The health ministry confirmed Thursday that an 8-year-old slaughtered Holstein cow in Nara Prefecture was infected with mad cow disease, making it the nation’s 13th case, according to ministry officials.
The Nara Prefectural Government conducted on-site inquiries the same day at dairy farms in Shinjo, where the cow was found, and ordered them to restrict the transfer of a total of 23 cows under the Domestic Animal Infectious Diseases Control Law.
The Nara government also began investigating the likely infection routes and examining other cows for possible infection of the brain-wasting disease, formally known as bovine spongiform encephalopathy.
The cow, the oldest of all Japan’s confirmed cases to date, was born at a farm in Shihoro, Hokkaido, in February 2004, before being taken to Nara.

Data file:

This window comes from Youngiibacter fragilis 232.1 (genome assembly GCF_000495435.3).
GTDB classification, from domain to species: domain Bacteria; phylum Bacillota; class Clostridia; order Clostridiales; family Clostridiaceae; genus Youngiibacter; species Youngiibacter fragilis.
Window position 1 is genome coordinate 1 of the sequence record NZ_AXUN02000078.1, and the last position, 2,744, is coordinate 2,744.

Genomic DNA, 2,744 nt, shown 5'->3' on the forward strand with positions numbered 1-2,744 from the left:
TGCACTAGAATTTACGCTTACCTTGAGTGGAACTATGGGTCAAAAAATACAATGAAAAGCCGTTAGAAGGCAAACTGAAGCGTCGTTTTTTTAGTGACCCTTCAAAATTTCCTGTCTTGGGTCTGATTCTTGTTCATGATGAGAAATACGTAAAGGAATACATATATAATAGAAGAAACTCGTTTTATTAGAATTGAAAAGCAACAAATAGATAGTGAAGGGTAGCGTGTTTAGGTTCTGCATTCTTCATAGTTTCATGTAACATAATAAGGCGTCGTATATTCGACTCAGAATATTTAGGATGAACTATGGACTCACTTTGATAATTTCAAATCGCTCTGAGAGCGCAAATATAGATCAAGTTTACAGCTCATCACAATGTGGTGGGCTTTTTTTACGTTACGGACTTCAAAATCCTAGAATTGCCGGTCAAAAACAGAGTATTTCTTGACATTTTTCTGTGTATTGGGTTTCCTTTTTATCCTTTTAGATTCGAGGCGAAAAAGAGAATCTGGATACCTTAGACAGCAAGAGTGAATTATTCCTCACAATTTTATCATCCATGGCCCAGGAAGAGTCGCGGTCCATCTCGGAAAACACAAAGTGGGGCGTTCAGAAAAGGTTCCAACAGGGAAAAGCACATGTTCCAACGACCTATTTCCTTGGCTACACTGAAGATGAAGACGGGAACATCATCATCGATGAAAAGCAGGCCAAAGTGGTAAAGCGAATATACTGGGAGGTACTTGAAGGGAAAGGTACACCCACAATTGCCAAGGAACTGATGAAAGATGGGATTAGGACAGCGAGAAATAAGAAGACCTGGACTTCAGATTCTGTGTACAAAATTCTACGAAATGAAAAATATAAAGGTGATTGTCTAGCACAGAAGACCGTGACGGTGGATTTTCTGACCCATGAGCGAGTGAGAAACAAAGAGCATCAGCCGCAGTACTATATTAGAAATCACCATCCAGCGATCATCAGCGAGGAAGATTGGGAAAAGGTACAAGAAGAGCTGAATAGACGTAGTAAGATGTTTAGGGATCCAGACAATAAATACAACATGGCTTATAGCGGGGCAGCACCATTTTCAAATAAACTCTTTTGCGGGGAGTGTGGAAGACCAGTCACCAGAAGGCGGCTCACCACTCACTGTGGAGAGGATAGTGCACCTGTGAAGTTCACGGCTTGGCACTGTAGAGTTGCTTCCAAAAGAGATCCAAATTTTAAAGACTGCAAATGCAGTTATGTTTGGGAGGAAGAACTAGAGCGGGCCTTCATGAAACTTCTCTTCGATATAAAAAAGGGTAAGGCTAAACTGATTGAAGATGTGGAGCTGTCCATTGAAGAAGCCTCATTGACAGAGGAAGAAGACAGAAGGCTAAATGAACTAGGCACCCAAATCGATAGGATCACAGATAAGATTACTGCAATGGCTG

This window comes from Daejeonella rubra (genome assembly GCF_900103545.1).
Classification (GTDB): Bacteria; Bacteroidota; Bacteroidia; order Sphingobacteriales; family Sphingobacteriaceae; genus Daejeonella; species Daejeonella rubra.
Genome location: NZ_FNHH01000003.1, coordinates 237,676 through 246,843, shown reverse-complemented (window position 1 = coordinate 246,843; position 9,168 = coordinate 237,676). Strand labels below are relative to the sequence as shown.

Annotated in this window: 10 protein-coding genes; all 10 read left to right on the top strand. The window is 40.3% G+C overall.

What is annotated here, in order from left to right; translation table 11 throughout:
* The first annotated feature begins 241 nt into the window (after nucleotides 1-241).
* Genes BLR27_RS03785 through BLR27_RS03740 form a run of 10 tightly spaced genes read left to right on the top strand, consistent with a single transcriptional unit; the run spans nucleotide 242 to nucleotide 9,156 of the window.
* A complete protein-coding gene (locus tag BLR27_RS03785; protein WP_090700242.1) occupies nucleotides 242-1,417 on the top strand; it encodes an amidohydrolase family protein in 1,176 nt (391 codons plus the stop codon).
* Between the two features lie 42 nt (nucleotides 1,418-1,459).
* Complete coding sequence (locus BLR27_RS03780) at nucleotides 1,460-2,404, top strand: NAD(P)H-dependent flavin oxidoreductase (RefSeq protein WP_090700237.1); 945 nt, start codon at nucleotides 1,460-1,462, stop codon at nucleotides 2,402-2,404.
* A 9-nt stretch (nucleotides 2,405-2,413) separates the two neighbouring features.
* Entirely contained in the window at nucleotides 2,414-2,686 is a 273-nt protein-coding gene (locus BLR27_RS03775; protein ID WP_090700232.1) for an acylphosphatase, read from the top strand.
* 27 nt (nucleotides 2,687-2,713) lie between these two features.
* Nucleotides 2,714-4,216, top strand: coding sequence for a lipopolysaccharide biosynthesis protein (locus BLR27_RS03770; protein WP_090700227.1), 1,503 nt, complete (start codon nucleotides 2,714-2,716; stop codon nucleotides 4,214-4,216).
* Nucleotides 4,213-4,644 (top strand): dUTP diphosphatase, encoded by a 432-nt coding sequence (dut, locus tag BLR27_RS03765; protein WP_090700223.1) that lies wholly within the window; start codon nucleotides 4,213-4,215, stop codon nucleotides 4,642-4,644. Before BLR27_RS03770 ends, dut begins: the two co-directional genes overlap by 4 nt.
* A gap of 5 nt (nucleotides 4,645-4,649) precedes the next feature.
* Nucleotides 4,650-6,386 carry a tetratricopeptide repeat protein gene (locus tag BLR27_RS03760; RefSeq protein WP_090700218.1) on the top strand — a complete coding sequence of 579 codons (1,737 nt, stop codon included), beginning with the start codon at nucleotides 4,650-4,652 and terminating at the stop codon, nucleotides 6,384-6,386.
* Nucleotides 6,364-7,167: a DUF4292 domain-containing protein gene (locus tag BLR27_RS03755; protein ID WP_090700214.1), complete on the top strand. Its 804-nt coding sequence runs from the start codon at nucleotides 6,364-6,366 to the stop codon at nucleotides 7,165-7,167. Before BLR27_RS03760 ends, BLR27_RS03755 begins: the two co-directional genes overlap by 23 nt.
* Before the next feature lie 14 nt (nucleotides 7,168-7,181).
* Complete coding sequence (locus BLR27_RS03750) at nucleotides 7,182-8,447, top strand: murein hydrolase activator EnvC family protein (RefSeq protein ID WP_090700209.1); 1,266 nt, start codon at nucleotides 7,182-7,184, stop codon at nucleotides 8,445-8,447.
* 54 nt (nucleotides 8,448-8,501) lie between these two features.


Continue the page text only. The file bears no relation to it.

Also Thursday, the Hokkaido Prefectural Government restricted the transfer of 144 cows kept at the Shihoro farm and will check their breeding records and examine feed used there.
The latest cow tested positive Wednesday for abnormal prion protein, believed to be the chief cause of BSE, at a meat distribution center in Nara.
In Thursday’s test, the cow’s brain was found to have air vessels, a typical symptom of BSE.
The experts concluded their diagnosis by checking the results of the tests circulated by e-mail. They did not hold a meeting this time, saying the case was “a typical BSE case,” the ministry officials said.